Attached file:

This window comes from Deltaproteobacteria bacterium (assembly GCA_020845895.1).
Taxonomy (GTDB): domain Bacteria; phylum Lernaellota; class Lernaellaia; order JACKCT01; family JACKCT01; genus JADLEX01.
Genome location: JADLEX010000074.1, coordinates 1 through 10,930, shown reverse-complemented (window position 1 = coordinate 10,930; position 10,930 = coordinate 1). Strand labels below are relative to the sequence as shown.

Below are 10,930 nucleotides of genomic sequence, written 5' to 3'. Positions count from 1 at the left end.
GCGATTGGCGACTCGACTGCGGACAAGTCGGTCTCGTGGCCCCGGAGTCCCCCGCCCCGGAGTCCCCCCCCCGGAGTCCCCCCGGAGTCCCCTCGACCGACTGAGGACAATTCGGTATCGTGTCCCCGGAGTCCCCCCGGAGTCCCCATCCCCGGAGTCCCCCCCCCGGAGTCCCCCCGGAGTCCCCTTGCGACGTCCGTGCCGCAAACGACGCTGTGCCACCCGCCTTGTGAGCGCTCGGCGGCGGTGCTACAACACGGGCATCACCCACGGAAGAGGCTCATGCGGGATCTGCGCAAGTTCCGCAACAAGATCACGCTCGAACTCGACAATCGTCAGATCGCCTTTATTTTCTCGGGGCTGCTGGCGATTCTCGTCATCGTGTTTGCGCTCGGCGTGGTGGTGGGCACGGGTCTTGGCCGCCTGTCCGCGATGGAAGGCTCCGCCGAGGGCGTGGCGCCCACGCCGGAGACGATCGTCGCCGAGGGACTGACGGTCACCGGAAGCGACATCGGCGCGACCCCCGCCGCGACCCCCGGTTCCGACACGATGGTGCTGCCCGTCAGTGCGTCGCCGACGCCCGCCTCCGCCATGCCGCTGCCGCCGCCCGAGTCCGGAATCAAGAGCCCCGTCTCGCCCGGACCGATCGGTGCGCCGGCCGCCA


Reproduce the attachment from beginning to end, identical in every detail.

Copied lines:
This window comes from Deltaproteobacteria bacterium (assembly GCA_020845895.1).
Taxonomy (GTDB): domain Bacteria; phylum Lernaellota; class Lernaellaia; order JACKCT01; family JACKCT01; genus JADLEX01.
Genome location: JADLEX010000074.1, coordinates 1 through 10,930, shown reverse-complemented (window position 1 = coordinate 10,930; position 10,930 = coordinate 1). Strand labels below are relative to the sequence as shown.

Below are 10,930 nucleotides of genomic sequence, written 5' to 3'. Positions count from 1 at the left end.
GCGATTGGCGACTCGACTGCGGACAAGTCGGTCTCGTGGCCCCGGAGTCCCCCGCCCCGGAGTCCCCCCCCCGGAGTCCCCCCGGAGTCCCCTCGACCGACTGAGGACAATTCGGTATCGTGTCCCCGGAGTCCCCCCGGAGTCCCCATCCCCGGAGTCCCCCCCCCGGAGTCCCCCCGGAGTCCCCTTGCGACGTCCGTGCCGCAAACGACGCTGTGCCACCCGCCTTGTGAGCGCTCGGCGGCGGTGCTACAACACGGGCATCACCCACGGAAGAGGCTCATGCGGGATCTGCGCAAGTTCCGCAACAAGATCACGCTCGAACTCGACAATCGTCAGATCGCCTTTATTTTCTCGGGGCTGCTGGCGATTCTCGTCATCGTGTTTGCGCTCGGCGTGGTGGTGGGCACGGGTCTTGGCCGCCTGTCCGCGATGGAAGGCTCCGCCGAGGGCGTGGCGCCCACGCCGGAGACGATCGTCGCCGAGGGACTGACGGTCACCGGAAGCGACATCGGCGCGACCCCCGCCGCGACCCCCGGTTCCGACACGATGGTGCTGCCCGTCAGTGCGTCGCCGACGCCCGCCTCCGCCATGCCGCTGCCGCCGCCCGAGTCCGGAATCAAGAGCCCCGTCTCGCCCGGACCGATCGGTGCGCCGGCCGCCA